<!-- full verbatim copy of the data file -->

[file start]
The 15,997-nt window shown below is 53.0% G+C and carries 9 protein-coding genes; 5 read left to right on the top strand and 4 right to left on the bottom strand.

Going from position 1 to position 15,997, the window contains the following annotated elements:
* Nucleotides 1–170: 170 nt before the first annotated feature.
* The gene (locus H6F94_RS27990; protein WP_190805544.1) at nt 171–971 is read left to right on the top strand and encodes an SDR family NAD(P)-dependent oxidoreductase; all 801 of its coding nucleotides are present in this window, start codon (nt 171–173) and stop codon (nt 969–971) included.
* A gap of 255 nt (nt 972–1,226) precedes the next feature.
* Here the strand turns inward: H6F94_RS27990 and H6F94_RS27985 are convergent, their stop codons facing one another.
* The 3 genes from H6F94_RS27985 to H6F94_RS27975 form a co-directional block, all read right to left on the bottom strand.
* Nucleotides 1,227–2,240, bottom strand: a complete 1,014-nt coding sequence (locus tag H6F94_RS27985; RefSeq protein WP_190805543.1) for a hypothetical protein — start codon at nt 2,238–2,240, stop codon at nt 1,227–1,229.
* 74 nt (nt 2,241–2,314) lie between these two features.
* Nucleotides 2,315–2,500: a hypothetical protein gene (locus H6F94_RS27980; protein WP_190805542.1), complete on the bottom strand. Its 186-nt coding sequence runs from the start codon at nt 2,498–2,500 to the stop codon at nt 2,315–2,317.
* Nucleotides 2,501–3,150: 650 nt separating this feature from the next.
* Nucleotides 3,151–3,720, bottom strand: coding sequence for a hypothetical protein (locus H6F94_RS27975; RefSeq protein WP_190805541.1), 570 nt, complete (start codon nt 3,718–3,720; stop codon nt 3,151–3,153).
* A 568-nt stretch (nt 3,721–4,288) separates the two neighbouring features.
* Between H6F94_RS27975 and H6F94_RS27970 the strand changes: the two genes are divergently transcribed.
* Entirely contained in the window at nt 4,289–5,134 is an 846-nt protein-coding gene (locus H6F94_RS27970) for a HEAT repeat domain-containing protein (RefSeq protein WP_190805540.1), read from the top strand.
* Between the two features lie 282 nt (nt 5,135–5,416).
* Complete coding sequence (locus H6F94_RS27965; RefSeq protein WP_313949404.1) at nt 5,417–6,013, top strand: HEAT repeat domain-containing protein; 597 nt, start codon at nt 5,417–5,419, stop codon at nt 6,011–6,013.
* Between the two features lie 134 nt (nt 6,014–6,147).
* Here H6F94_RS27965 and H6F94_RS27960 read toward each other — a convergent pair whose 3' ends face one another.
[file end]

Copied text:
The 15,997-nt window shown below is 53.0% G+C and carries 9 protein-coding genes; 5 read left to right on the top strand and 4 right to left on the bottom strand.

Going from position 1 to position 15,997, the window contains the following annotated elements:
* Nucleotides 1–170: 170 nt before the first annotated feature.
* The gene (locus H6F94_RS27990; protein WP_190805544.1) at nt 171–971 is read left to right on the top strand and encodes an SDR family NAD(P)-dependent oxidoreductase; all 801 of its coding nucleotides are present in this window, start codon (nt 171–173) and stop codon (nt 969–971) included.
* A gap of 255 nt (nt 972–1,226) precedes the next feature.
* Here the strand turns inward: H6F94_RS27990 and H6F94_RS27985 are convergent, their stop codons facing one another.
* The 3 genes from H6F94_RS27985 to H6F94_RS27975 form a co-directional block, all read right to left on the bottom strand.
* Nucleotides 1,227–2,240, bottom strand: a complete 1,014-nt coding sequence (locus tag H6F94_RS27985; RefSeq protein WP_190805543.1) for a hypothetical protein — start codon at nt 2,238–2,240, stop codon at nt 1,227–1,229.
* 74 nt (nt 2,241–2,314) lie between these two features.
* Nucleotides 2,315–2,500: a hypothetical protein gene (locus H6F94_RS27980; protein WP_190805542.1), complete on the bottom strand. Its 186-nt coding sequence runs from the start codon at nt 2,498–2,500 to the stop codon at nt 2,315–2,317.
* Nucleotides 2,501–3,150: 650 nt separating this feature from the next.
* Nucleotides 3,151–3,720, bottom strand: coding sequence for a hypothetical protein (locus H6F94_RS27975; RefSeq protein WP_190805541.1), 570 nt, complete (start codon nt 3,718–3,720; stop codon nt 3,151–3,153).
* A 568-nt stretch (nt 3,721–4,288) separates the two neighbouring features.
* Between H6F94_RS27975 and H6F94_RS27970 the strand changes: the two genes are divergently transcribed.
* Entirely contained in the window at nt 4,289–5,134 is an 846-nt protein-coding gene (locus H6F94_RS27970) for a HEAT repeat domain-containing protein (RefSeq protein WP_190805540.1), read from the top strand.
* Between the two features lie 282 nt (nt 5,135–5,416).
* Complete coding sequence (locus H6F94_RS27965; RefSeq protein WP_313949404.1) at nt 5,417–6,013, top strand: HEAT repeat domain-containing protein; 597 nt, start codon at nt 5,417–5,419, stop codon at nt 6,011–6,013.
* Between the two features lie 134 nt (nt 6,014–6,147).
* Here H6F94_RS27965 and H6F94_RS27960 read toward each other — a convergent pair whose 3' ends face one another.